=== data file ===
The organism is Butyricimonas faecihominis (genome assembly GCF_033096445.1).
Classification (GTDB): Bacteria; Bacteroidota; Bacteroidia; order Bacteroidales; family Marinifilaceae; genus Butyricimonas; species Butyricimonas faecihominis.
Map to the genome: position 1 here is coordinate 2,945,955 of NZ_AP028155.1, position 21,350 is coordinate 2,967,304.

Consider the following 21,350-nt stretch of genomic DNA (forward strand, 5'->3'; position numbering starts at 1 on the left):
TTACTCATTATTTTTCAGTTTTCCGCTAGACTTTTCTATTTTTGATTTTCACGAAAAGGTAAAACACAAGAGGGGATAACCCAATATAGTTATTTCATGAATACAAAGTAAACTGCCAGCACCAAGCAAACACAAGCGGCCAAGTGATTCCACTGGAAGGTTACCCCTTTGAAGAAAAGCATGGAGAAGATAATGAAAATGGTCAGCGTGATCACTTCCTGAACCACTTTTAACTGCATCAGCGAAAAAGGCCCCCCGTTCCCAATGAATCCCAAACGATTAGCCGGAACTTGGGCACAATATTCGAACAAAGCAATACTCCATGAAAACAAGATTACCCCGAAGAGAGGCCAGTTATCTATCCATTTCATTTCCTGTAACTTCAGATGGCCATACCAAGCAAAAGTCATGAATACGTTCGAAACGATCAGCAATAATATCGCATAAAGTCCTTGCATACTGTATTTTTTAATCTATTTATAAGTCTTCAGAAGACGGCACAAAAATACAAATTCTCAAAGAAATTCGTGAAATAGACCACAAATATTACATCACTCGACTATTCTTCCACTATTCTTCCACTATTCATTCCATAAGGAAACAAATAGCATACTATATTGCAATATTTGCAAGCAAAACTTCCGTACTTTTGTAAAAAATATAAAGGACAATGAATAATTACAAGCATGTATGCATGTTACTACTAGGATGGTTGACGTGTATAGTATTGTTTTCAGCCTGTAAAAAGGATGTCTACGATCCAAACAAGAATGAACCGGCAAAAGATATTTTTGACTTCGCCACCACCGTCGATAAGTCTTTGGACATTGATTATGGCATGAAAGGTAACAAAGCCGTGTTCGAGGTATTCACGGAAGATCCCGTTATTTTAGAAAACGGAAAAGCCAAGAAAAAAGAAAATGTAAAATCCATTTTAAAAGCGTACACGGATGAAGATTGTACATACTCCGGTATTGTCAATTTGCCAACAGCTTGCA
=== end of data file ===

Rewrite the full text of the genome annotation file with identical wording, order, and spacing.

The organism is Butyricimonas faecihominis (genome assembly GCF_033096445.1).
Classification (GTDB): Bacteria; Bacteroidota; Bacteroidia; order Bacteroidales; family Marinifilaceae; genus Butyricimonas; species Butyricimonas faecihominis.
Map to the genome: position 1 here is coordinate 2,945,955 of NZ_AP028155.1, position 21,350 is coordinate 2,967,304.

Consider the following 21,350-nt stretch of genomic DNA (forward strand, 5'->3'; position numbering starts at 1 on the left):
TTACTCATTATTTTTCAGTTTTCCGCTAGACTTTTCTATTTTTGATTTTCACGAAAAGGTAAAACACAAGAGGGGATAACCCAATATAGTTATTTCATGAATACAAAGTAAACTGCCAGCACCAAGCAAACACAAGCGGCCAAGTGATTCCACTGGAAGGTTACCCCTTTGAAGAAAAGCATGGAGAAGATAATGAAAATGGTCAGCGTGATCACTTCCTGAACCACTTTTAACTGCATCAGCGAAAAAGGCCCCCCGTTCCCAATGAATCCCAAACGATTAGCCGGAACTTGGGCACAATATTCGAACAAAGCAATACTCCATGAAAACAAGATTACCCCGAAGAGAGGCCAGTTATCTATCCATTTCATTTCCTGTAACTTCAGATGGCCATACCAAGCAAAAGTCATGAATACGTTCGAAACGATCAGCAATAATATCGCATAAAGTCCTTGCATACTGTATTTTTTAATCTATTTATAAGTCTTCAGAAGACGGCACAAAAATACAAATTCTCAAAGAAATTCGTGAAATAGACCACAAATATTACATCACTCGACTATTCTTCCACTATTCTTCCACTATTCATTCCATAAGGAAACAAATAGCATACTATATTGCAATATTTGCAAGCAAAACTTCCGTACTTTTGTAAAAAATATAAAGGACAATGAATAATTACAAGCATGTATGCATGTTACTACTAGGATGGTTGACGTGTATAGTATTGTTTTCAGCCTGTAAAAAGGATGTCTACGATCCAAACAAGAATGAACCGGCAAAAGATATTTTTGACTTCGCCACCACCGTCGATAAGTCTTTGGACATTGATTATGGCATGAAAGGTAACAAAGCCGTGTTCGAGGTATTCACGGAAGATCCCGTTATTTTAGAAAACGGAAAAGCCAAGAAAAAAGAAAATGTAAAATCCATTTTAAAAGCGTACACGGATGAAGATTGTACATACTCCGGTATTGTCAATTTGCCAACAGCTTGCA